New pipelines to Canada’s West Coast won’t succeed in fetching unusually higher oil prices for Canada over the long term, the chief executive officer of Imperial Oil Ltd. says.
Instead, the current situation in global oil markets, which has seen North American -- and particularly Canadian -- crude sell on the cheap is only temporary, and will balance with time, Imperial head Bruce March said Friday. That means Asia is unlikely to be a more lucrative market than, for instance, the U.S., in the future, Mr. March said on the sidelines of the Spruce Meadows Changing Fortunes conference south of Calgary.
Mr. March was quick to point out that new pipelines are still needed to take fast-rising oil sands production to market.
But his comments appear to differ from part of the underlying rationale for controversial new projects like the $6-billion Enbridge Inc. Northern Gateway project, and the $4.1-billion expansion of the Kinder Morgan Trans Mountain line. Both projects are intended to deliver oil to the Pacific for export to markets in California and Asia where, pipeline companies have argued, buyers are willing to pay a premium.
Mr. March said that’s unlikely to be true.
“Is Asia better than the Gulf Coast of the United States? In time, we think all that balances out,” he said.
He added: “both are good markets and I think if you give these markets enough time, oil and energy prices have a way of equilibrating all across the world, particularly oil, because it’s fungible, it moves, it’s easily transportable.”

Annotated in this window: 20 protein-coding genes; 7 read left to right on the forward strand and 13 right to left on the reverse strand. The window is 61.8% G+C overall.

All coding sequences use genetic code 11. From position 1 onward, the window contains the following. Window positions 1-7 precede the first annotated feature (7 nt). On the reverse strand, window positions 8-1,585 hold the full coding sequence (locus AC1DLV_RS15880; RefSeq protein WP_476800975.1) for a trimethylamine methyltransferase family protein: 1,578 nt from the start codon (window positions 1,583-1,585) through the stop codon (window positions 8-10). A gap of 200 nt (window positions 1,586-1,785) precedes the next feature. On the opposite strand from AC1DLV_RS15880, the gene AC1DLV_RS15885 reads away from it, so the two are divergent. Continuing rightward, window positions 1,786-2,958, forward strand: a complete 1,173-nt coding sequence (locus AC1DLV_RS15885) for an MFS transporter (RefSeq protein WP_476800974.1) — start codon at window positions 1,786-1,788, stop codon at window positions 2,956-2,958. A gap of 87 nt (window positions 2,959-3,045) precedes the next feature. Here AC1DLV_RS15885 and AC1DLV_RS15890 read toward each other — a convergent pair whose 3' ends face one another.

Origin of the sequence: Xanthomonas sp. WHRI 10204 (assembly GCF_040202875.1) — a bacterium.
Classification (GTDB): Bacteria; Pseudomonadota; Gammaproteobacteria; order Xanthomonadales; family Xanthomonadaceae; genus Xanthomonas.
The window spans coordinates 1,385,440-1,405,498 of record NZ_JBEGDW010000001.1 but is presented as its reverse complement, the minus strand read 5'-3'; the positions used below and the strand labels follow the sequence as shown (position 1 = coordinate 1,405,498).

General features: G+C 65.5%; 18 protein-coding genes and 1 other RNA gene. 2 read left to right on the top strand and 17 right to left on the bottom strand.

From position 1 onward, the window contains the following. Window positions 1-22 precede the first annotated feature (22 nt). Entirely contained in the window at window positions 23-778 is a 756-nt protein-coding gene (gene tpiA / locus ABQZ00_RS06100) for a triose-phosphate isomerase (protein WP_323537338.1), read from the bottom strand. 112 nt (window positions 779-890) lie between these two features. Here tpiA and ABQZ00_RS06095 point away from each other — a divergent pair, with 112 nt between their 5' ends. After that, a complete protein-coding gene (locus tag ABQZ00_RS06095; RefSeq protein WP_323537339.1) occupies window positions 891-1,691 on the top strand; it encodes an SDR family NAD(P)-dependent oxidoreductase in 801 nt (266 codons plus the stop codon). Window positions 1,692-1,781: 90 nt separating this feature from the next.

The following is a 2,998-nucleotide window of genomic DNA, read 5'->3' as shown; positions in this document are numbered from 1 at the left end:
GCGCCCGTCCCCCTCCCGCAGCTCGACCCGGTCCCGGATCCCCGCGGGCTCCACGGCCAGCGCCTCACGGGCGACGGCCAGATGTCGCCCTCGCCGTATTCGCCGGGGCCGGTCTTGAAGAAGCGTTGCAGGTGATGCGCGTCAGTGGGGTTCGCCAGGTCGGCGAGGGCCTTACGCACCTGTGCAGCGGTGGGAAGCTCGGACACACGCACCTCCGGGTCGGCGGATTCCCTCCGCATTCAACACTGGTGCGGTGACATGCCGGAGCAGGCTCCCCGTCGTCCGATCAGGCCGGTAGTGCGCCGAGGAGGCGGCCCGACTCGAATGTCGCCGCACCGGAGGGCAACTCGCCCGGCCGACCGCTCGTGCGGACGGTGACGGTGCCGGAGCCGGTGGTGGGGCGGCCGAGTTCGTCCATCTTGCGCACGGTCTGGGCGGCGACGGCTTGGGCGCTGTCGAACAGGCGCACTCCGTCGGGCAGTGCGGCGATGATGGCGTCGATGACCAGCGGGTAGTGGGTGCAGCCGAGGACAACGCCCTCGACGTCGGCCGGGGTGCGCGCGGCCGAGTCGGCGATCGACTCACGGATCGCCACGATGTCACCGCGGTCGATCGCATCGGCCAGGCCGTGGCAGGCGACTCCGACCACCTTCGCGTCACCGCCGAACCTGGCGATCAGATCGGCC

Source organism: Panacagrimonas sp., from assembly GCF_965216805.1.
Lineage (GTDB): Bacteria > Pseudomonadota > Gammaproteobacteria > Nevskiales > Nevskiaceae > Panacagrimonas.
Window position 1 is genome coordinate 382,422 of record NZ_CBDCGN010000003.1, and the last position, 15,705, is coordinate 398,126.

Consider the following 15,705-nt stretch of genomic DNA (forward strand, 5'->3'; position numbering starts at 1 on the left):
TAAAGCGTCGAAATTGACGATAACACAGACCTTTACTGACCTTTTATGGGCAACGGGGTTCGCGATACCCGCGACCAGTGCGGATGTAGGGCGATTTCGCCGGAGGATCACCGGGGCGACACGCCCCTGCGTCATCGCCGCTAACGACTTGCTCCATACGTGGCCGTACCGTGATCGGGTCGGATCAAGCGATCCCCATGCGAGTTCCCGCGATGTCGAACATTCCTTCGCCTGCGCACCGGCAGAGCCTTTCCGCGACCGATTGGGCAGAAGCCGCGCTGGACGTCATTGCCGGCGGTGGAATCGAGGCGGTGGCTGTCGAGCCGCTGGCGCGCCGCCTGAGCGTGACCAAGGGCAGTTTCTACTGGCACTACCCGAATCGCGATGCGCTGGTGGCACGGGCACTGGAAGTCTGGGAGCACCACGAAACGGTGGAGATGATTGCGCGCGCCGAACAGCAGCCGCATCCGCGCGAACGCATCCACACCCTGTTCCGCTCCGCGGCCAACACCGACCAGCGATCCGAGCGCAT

On Friday night, Imperial spokesman Pius Rolheiser said the company did not want to appear to contradict pipeline builders. “We are not contrary to the views held by the proponents of these pipelines. In fact, we’re strong supporters of those pipelines.”
He did reiterate, however, that the balancing Pacific and U.S. oil prices was likely to happen, through “a combination longer-term of raising the Gulf Coast price along with eventual gradual lowering of Asian prices.”
Mr. March spoke during a week when Enbridge sought to defend projections showing that Northern Gateway will open access to a market thirsty enough for crude that it will raise the price of Canadian barrels by $2 to $3 (U.S.) a barrel. Between 2018 and 2035, that gain will result in a staggering $45-billion (U.S.) net benefit to Canada, the company argued before a federal review panel that is determining whether Northern Gateway should be approved.
A premium on oil sold to Asia does exist today -- in some cases, Bank of Canada Governor Mark Carney said Friday, Canadian barrels are selling for $35 less than their international equivalents, and companies are currently scrambling to get as much oil west as they can.
But, Mr. March said, the current imbalance is due to issues with the sources of supply and demand that are likely to ease.
“In time Asia, the Gulf Coast, the East Coast -- all these things balance out,” he said.
Still, he said, new pipelines are needed, even if western-destined crude doesn’t ultimately fetch unusually strong pricing.
“It’s a question of takeaway capacity. It’s a question of how much Alberta can produce, how much the world needs, and what are the outlets,” he said.